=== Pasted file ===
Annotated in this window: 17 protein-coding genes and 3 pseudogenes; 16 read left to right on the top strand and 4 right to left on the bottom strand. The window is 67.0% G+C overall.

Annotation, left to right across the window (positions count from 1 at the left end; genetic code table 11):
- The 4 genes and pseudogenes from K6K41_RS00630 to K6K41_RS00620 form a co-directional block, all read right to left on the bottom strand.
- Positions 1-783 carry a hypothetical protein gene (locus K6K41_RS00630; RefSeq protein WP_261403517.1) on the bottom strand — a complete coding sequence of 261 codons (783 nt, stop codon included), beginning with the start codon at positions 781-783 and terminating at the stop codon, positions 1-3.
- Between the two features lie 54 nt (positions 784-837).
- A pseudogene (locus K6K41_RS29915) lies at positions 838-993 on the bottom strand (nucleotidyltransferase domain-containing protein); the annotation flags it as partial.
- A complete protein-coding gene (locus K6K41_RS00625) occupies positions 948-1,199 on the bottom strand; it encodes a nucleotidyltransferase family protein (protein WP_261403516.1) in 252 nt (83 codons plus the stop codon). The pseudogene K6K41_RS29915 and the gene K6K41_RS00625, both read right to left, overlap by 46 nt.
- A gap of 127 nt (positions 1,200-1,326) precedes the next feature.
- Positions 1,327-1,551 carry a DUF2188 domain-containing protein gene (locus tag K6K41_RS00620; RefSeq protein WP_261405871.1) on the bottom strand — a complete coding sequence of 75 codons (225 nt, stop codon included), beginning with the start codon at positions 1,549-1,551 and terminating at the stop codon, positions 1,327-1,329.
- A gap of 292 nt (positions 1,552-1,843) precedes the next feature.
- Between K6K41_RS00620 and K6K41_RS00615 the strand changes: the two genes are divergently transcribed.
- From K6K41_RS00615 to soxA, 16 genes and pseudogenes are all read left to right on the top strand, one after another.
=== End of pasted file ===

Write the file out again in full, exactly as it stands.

Annotated in this window: 17 protein-coding genes and 3 pseudogenes; 16 read left to right on the top strand and 4 right to left on the bottom strand. The window is 67.0% G+C overall.

Annotation, left to right across the window (positions count from 1 at the left end; genetic code table 11):
- The 4 genes and pseudogenes from K6K41_RS00630 to K6K41_RS00620 form a co-directional block, all read right to left on the bottom strand.
- Positions 1-783 carry a hypothetical protein gene (locus K6K41_RS00630; RefSeq protein WP_261403517.1) on the bottom strand — a complete coding sequence of 261 codons (783 nt, stop codon included), beginning with the start codon at positions 781-783 and terminating at the stop codon, positions 1-3.
- Between the two features lie 54 nt (positions 784-837).
- A pseudogene (locus K6K41_RS29915) lies at positions 838-993 on the bottom strand (nucleotidyltransferase domain-containing protein); the annotation flags it as partial.
- A complete protein-coding gene (locus K6K41_RS00625) occupies positions 948-1,199 on the bottom strand; it encodes a nucleotidyltransferase family protein (protein WP_261403516.1) in 252 nt (83 codons plus the stop codon). The pseudogene K6K41_RS29915 and the gene K6K41_RS00625, both read right to left, overlap by 46 nt.
- A gap of 127 nt (positions 1,200-1,326) precedes the next feature.
- Positions 1,327-1,551 carry a DUF2188 domain-containing protein gene (locus tag K6K41_RS00620; RefSeq protein WP_261405871.1) on the bottom strand — a complete coding sequence of 75 codons (225 nt, stop codon included), beginning with the start codon at positions 1,549-1,551 and terminating at the stop codon, positions 1,327-1,329.
- A gap of 292 nt (positions 1,552-1,843) precedes the next feature.
- Between K6K41_RS00620 and K6K41_RS00615 the strand changes: the two genes are divergently transcribed.
- From K6K41_RS00615 to soxA, 16 genes and pseudogenes are all read left to right on the top strand, one after another.